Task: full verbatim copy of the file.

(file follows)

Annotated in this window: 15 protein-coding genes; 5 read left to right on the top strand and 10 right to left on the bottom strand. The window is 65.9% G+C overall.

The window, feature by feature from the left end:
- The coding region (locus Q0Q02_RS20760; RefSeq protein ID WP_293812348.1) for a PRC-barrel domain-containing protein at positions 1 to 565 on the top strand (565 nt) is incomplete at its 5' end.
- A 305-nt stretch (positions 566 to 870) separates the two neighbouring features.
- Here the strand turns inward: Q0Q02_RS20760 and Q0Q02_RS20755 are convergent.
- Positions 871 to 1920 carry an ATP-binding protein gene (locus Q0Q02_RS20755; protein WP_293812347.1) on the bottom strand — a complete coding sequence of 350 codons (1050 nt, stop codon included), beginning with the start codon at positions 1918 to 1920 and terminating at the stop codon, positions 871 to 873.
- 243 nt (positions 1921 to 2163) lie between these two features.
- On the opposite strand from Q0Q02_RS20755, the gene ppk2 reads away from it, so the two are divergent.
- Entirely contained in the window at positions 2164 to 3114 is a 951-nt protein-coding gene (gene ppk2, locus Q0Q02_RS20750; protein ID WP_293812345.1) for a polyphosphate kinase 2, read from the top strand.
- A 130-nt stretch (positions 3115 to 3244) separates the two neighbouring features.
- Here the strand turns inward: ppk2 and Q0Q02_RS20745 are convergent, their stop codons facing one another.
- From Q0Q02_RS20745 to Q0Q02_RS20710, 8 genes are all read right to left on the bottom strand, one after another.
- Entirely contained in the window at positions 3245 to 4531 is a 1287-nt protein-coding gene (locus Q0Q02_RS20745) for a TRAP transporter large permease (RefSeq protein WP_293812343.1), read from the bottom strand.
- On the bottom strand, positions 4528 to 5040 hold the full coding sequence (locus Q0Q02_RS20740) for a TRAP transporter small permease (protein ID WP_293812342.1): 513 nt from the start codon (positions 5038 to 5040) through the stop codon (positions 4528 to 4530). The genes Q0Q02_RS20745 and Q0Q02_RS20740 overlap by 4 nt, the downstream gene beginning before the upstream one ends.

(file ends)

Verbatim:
Annotated in this window: 15 protein-coding genes; 5 read left to right on the top strand and 10 right to left on the bottom strand. The window is 65.9% G+C overall.

The window, feature by feature from the left end:
- The coding region (locus Q0Q02_RS20760; RefSeq protein ID WP_293812348.1) for a PRC-barrel domain-containing protein at positions 1 to 565 on the top strand (565 nt) is incomplete at its 5' end.
- A 305-nt stretch (positions 566 to 870) separates the two neighbouring features.
- Here the strand turns inward: Q0Q02_RS20760 and Q0Q02_RS20755 are convergent.
- Positions 871 to 1920 carry an ATP-binding protein gene (locus Q0Q02_RS20755; protein WP_293812347.1) on the bottom strand — a complete coding sequence of 350 codons (1050 nt, stop codon included), beginning with the start codon at positions 1918 to 1920 and terminating at the stop codon, positions 871 to 873.
- 243 nt (positions 1921 to 2163) lie between these two features.
- On the opposite strand from Q0Q02_RS20755, the gene ppk2 reads away from it, so the two are divergent.
- Entirely contained in the window at positions 2164 to 3114 is a 951-nt protein-coding gene (gene ppk2, locus Q0Q02_RS20750; protein ID WP_293812345.1) for a polyphosphate kinase 2, read from the top strand.
- A 130-nt stretch (positions 3115 to 3244) separates the two neighbouring features.
- Here the strand turns inward: ppk2 and Q0Q02_RS20745 are convergent, their stop codons facing one another.
- From Q0Q02_RS20745 to Q0Q02_RS20710, 8 genes are all read right to left on the bottom strand, one after another.
- Entirely contained in the window at positions 3245 to 4531 is a 1287-nt protein-coding gene (locus Q0Q02_RS20745) for a TRAP transporter large permease (RefSeq protein WP_293812343.1), read from the bottom strand.
- On the bottom strand, positions 4528 to 5040 hold the full coding sequence (locus Q0Q02_RS20740) for a TRAP transporter small permease (protein ID WP_293812342.1): 513 nt from the start codon (positions 5038 to 5040) through the stop codon (positions 4528 to 4530). The genes Q0Q02_RS20745 and Q0Q02_RS20740 overlap by 4 nt, the downstream gene beginning before the upstream one ends.